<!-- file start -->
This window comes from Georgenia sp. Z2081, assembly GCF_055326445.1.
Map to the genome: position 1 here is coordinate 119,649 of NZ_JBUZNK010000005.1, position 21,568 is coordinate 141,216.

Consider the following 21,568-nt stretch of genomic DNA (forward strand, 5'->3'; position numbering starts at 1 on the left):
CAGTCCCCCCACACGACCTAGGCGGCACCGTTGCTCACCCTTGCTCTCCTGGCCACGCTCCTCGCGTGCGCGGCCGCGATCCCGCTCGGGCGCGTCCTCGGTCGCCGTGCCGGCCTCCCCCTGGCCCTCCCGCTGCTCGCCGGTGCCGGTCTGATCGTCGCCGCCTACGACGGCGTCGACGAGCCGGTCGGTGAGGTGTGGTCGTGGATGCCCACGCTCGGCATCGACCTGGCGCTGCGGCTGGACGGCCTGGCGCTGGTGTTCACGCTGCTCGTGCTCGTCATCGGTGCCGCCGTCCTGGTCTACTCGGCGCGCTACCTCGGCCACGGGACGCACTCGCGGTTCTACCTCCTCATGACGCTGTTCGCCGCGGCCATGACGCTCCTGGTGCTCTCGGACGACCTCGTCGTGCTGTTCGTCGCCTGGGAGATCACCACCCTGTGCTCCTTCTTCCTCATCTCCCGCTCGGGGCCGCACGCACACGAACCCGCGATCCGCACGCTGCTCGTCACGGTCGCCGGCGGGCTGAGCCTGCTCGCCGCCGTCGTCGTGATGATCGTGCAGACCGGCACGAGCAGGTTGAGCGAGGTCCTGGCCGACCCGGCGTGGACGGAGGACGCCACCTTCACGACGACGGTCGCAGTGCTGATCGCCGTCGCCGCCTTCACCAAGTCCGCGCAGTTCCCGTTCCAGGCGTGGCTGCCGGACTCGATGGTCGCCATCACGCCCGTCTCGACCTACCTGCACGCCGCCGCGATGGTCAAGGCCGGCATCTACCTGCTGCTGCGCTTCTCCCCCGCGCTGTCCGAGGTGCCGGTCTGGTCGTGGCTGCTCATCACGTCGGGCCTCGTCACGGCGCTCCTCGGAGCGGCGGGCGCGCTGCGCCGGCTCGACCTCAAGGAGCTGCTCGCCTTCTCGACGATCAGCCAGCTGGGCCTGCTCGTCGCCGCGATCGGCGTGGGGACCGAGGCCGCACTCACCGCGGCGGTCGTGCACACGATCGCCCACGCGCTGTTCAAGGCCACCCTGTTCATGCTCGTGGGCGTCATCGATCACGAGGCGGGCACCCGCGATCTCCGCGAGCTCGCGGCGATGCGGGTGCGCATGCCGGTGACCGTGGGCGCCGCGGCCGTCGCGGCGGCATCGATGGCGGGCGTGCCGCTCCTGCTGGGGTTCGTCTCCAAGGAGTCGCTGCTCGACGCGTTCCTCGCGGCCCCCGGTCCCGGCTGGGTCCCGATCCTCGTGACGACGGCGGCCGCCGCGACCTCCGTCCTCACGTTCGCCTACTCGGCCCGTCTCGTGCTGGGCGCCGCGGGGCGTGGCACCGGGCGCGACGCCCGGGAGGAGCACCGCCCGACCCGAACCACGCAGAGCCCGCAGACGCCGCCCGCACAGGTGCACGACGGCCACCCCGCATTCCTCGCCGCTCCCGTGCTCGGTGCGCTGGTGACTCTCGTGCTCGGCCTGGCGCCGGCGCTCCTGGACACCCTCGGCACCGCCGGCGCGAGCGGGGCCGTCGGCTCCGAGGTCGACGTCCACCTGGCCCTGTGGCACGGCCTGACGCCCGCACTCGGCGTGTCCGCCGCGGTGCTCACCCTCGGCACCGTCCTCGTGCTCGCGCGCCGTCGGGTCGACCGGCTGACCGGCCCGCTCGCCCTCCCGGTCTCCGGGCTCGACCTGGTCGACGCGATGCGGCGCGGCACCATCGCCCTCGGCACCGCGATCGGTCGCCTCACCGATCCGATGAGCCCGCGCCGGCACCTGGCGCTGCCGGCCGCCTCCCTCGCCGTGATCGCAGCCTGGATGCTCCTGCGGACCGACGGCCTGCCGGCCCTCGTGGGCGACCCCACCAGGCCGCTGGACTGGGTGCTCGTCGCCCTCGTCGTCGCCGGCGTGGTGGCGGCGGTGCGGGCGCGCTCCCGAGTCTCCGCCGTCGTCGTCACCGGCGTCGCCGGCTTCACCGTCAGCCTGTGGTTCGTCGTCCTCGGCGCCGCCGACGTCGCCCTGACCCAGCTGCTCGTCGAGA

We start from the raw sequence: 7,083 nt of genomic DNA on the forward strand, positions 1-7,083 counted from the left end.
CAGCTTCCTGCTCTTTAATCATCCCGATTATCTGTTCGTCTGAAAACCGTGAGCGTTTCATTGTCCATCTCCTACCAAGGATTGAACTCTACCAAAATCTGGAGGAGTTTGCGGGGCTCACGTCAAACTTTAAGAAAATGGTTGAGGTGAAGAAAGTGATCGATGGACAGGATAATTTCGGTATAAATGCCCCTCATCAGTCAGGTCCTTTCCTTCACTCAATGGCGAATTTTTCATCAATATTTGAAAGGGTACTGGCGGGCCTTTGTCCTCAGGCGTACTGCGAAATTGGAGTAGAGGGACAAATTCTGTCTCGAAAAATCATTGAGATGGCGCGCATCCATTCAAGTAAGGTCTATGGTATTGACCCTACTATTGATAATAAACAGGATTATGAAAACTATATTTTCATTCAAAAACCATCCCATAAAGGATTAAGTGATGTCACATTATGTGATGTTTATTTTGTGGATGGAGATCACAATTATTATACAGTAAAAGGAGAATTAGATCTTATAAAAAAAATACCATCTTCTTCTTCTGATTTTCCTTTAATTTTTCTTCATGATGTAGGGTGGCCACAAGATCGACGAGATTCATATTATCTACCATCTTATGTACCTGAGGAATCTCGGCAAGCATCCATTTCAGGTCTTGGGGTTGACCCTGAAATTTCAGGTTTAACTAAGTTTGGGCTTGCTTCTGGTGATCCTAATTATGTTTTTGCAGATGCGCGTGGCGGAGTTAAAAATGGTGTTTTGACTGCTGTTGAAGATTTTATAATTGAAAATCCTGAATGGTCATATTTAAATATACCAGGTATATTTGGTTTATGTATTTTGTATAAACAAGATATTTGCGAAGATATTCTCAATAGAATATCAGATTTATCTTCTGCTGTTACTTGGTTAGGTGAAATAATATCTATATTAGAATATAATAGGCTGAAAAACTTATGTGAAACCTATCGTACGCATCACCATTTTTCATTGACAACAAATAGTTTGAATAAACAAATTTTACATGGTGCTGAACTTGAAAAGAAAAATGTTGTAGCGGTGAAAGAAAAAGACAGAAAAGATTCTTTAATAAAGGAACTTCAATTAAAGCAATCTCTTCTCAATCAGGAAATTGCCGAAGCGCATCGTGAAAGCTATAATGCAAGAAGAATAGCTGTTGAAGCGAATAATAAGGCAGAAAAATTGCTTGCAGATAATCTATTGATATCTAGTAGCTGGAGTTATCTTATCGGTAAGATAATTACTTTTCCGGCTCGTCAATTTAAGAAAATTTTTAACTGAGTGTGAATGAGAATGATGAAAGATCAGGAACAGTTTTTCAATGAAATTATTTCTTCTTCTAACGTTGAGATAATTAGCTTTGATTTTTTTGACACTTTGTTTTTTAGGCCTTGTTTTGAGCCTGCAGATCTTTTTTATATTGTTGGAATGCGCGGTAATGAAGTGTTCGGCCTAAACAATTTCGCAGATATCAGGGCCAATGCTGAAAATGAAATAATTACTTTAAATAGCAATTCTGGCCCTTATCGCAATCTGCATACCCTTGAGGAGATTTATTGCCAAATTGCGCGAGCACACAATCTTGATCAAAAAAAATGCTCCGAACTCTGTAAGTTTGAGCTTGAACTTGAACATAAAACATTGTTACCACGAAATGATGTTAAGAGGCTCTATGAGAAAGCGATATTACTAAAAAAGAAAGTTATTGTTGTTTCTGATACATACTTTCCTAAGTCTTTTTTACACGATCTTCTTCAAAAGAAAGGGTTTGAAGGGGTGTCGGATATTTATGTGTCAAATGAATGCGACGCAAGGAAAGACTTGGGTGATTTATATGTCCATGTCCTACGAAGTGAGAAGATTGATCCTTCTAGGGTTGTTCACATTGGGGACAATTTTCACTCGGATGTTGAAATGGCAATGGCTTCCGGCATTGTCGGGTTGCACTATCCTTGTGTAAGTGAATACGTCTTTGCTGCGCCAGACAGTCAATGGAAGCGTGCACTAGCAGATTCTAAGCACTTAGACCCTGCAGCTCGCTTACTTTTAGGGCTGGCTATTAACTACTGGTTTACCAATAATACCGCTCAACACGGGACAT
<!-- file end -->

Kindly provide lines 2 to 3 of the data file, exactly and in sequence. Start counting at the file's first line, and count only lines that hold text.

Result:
Map to the genome: position 1 here is coordinate 119,649 of NZ_JBUZNK010000005.1, position 21,568 is coordinate 141,216.

Consider the following 21,568-nt stretch of genomic DNA (forward strand, 5'->3'; position numbering starts at 1 on the left):